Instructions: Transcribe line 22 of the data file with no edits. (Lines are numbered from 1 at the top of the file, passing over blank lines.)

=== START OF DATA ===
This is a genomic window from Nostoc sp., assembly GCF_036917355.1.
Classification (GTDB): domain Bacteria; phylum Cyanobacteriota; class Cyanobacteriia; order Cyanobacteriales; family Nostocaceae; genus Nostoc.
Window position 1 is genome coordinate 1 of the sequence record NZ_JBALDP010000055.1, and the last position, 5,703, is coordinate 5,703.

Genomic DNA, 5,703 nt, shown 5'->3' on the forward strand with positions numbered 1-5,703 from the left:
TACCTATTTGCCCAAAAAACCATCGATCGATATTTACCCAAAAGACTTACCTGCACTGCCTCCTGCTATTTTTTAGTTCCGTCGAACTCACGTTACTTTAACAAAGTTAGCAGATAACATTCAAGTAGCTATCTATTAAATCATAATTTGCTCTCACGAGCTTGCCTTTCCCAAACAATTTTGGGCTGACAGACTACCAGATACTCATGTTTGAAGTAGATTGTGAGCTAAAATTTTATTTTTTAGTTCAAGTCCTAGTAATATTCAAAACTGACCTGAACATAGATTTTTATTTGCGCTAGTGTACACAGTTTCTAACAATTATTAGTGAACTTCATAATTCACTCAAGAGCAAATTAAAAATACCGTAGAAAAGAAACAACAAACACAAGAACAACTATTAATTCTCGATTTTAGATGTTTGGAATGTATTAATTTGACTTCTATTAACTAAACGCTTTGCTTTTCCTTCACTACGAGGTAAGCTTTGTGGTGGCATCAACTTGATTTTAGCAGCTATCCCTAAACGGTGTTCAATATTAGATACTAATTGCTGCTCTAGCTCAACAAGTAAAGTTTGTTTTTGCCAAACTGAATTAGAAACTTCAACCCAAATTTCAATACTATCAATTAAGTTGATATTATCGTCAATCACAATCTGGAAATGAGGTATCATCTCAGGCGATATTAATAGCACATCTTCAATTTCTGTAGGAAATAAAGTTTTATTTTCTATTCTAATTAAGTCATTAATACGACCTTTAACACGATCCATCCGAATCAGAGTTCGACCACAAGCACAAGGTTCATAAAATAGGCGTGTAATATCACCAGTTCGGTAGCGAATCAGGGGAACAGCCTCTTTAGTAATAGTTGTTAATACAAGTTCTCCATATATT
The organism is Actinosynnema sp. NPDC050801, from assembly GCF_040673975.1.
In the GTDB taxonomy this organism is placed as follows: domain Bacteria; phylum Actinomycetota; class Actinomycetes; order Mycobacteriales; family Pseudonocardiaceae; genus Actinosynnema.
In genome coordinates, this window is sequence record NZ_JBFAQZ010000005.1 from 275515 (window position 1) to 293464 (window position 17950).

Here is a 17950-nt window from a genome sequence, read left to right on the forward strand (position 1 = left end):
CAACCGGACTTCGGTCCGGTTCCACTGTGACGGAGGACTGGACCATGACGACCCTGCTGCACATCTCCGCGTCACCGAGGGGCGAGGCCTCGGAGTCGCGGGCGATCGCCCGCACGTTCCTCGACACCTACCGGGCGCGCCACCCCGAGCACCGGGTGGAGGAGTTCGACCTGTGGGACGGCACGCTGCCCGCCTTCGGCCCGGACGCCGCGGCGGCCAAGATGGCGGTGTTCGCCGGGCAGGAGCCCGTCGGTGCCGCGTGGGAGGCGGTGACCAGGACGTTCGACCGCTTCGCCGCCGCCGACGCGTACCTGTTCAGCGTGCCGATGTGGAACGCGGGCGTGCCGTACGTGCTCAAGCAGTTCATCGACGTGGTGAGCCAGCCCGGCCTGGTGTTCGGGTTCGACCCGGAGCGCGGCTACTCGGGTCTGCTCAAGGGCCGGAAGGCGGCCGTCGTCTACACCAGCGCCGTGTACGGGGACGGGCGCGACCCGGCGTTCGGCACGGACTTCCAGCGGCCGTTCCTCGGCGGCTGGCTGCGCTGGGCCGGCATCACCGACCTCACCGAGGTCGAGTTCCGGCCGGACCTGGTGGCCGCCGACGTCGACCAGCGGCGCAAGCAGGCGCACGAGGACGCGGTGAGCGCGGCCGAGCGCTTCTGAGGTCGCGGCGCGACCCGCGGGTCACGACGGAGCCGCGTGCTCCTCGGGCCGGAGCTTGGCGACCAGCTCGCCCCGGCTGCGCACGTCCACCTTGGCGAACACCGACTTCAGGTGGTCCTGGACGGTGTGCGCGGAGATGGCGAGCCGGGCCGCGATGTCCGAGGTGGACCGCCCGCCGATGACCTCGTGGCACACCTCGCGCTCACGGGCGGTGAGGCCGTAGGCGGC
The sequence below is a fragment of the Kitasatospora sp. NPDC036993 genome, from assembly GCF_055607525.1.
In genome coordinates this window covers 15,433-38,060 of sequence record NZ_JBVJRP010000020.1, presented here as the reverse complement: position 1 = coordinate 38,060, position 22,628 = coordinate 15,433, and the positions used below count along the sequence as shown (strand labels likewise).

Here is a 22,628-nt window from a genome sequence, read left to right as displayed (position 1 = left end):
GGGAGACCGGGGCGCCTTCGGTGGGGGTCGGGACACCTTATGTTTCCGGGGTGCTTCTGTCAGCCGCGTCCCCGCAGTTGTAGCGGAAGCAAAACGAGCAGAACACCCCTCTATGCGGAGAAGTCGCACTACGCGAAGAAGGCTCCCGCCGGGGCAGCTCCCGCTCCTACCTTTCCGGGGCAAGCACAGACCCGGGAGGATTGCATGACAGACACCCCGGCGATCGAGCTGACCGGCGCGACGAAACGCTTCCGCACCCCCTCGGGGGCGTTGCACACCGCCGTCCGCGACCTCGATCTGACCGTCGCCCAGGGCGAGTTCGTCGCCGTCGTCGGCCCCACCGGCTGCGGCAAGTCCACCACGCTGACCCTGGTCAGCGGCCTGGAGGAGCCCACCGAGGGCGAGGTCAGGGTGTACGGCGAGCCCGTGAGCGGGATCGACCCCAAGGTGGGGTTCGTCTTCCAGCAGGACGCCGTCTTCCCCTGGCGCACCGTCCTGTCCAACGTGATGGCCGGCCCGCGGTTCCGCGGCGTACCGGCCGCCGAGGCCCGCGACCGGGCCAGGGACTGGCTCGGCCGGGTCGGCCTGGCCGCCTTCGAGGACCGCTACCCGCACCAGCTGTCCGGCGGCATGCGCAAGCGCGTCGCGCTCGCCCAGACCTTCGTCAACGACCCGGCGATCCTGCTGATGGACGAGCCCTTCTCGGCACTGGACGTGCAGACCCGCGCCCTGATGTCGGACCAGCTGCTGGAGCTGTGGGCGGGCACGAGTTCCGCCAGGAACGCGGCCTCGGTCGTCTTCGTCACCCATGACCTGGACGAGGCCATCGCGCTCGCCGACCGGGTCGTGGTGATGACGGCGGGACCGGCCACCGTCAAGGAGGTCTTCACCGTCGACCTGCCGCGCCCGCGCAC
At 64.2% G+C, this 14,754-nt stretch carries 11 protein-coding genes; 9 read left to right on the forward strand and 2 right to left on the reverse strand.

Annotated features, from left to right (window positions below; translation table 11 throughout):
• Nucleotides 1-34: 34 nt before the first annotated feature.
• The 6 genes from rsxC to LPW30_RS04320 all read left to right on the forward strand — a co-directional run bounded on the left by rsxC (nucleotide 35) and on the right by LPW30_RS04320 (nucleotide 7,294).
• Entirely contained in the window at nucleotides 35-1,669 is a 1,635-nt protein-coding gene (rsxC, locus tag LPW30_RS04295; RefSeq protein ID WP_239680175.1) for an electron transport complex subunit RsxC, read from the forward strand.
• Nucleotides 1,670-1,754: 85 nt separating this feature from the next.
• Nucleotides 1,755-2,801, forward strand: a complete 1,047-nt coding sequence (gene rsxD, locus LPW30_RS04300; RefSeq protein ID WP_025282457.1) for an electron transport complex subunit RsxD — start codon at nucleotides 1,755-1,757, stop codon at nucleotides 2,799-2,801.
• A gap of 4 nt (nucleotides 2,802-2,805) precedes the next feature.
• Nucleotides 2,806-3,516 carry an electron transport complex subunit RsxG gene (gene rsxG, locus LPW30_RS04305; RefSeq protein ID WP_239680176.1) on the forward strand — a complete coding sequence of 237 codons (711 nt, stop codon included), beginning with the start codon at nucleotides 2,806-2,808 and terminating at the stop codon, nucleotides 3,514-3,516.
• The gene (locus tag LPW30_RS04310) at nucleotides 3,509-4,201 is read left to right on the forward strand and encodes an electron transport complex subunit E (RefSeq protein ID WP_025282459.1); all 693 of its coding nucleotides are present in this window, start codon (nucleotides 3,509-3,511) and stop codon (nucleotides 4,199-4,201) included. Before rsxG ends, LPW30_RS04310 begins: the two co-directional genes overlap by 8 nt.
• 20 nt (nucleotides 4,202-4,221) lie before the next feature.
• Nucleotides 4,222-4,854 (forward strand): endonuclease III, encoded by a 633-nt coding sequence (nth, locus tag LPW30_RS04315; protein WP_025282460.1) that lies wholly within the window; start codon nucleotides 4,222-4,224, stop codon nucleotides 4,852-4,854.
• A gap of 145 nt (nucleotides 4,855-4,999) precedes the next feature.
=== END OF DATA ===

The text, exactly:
• A gap of 4 nt (nucleotides 2,802-2,805) precedes the next feature.